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Shopify’s Second Quarter Earnings Were Better Than Expected

August 3, 2016, 3:17 PM UTC
Shopify Inc. Headquarters As Company's Third-Quarter Sales Beat Estimates
Shopify Inc. stickers are displayed in a bowl at the company's headquarters in Toronto, Ontario, Canada, on Wednesday, Nov. 11, 2015. Shopify, the Canadian e-commerce software maker that sold shares in an initial public offering in May, raised its revenue forecast after beating analysts estimates in its second quarter as a listed company. Photographer: Kevin Van Paassen/Bloomberg via Getty Images
Photo by Kevin Van Paassen/Bloomberg via Getty Images

Canadian e-commerce software maker Shopify (SHOP) reported a smaller-than-expected quarterly loss as more small and medium-sized merchants used its platform, and the company said it now expected a smaller operating loss for the year.

However, the company’s net loss widened in the second quarter ending June 30, as operating expenses nearly doubled.

Merchants use Shopify’s software to design, set up and manage their stores across sales channels including the web, mobile devices, social media and brick-and-mortar outlets.

Shopify, which went public in May last year, said it now expected a full-year operating loss of $37 million-$41 million, compared with its previous forecast of $41 million-$47 million.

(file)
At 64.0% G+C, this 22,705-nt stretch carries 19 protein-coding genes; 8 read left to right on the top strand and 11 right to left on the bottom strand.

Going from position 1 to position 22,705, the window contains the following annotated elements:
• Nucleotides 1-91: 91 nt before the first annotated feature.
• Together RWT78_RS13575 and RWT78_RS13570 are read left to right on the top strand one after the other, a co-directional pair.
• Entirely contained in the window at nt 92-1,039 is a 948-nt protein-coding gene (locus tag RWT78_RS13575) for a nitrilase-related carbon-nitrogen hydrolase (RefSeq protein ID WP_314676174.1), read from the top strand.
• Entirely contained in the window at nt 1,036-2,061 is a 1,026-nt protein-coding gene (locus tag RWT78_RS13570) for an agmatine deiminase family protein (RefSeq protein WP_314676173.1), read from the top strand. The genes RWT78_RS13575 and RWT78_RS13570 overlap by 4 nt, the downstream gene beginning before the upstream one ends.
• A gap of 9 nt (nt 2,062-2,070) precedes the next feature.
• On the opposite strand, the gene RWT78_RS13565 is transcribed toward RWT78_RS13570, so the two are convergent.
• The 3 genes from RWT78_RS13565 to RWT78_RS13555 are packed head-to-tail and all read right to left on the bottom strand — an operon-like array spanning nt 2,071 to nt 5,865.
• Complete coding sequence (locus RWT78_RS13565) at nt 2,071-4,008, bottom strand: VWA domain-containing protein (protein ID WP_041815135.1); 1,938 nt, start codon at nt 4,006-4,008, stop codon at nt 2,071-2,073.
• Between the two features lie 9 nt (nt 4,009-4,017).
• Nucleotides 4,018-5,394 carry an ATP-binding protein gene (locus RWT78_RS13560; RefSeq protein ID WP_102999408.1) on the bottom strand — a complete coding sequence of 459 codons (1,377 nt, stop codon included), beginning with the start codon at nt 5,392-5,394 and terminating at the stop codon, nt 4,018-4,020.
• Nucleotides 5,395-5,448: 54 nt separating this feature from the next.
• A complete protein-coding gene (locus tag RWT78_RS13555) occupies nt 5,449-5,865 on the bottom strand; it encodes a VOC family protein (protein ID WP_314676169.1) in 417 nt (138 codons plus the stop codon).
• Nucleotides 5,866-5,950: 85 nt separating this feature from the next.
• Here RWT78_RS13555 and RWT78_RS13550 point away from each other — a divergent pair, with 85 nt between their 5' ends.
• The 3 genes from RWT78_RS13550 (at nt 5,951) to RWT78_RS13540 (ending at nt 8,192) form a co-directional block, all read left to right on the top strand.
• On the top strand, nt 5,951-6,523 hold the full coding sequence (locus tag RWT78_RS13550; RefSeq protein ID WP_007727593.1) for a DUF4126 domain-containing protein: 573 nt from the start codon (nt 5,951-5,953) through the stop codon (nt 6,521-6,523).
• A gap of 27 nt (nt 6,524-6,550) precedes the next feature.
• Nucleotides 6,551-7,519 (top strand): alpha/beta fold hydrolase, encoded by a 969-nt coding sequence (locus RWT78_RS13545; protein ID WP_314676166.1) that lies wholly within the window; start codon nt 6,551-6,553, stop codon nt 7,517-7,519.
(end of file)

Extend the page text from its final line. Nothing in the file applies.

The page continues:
The Ottawa-based company raised its full-year revenue forecast to $361 million-$367 million, from $337 million-$347 million.

Shopify’s U.S.-listed shares were up 4.4 percent at $35 in premarket trading on Wednesday.

The company’s revenue rose 93 percent to $86.6 million in the second quarter, beating the average analysts’ estimate of $80.6 million, according Thomson Reuters I/B/E/S.

Revenue from Shopify’s merchant solution business more than doubled to roughly $43 million. The company gets a bulk of its merchant solutions revenue from fees that it charges its clients, or merchants, when their customer orders are processed through Shopify’s payment system.

The business also earns revenue from shipping, other transaction services and referral fees, as well as the sale of point-of-sale hardware.

Revenue in the company’s subscription business, which makes money from the fees Shopify’s clients pay to use the company’s platform, rose 71.5 percent to $43.7 million.

Net loss widened to $8.4 million or 10 cents per share, from $3.3 million or 6 cents per share, a year earlier.

Operating expenses rose 91 percent to $54.8 million, while cost of revenue more than doubled to $40.5 million.

Excluding items, Shopify reported a loss of 4 cents per share, smaller than the average analysts’ estimate of 8 cents.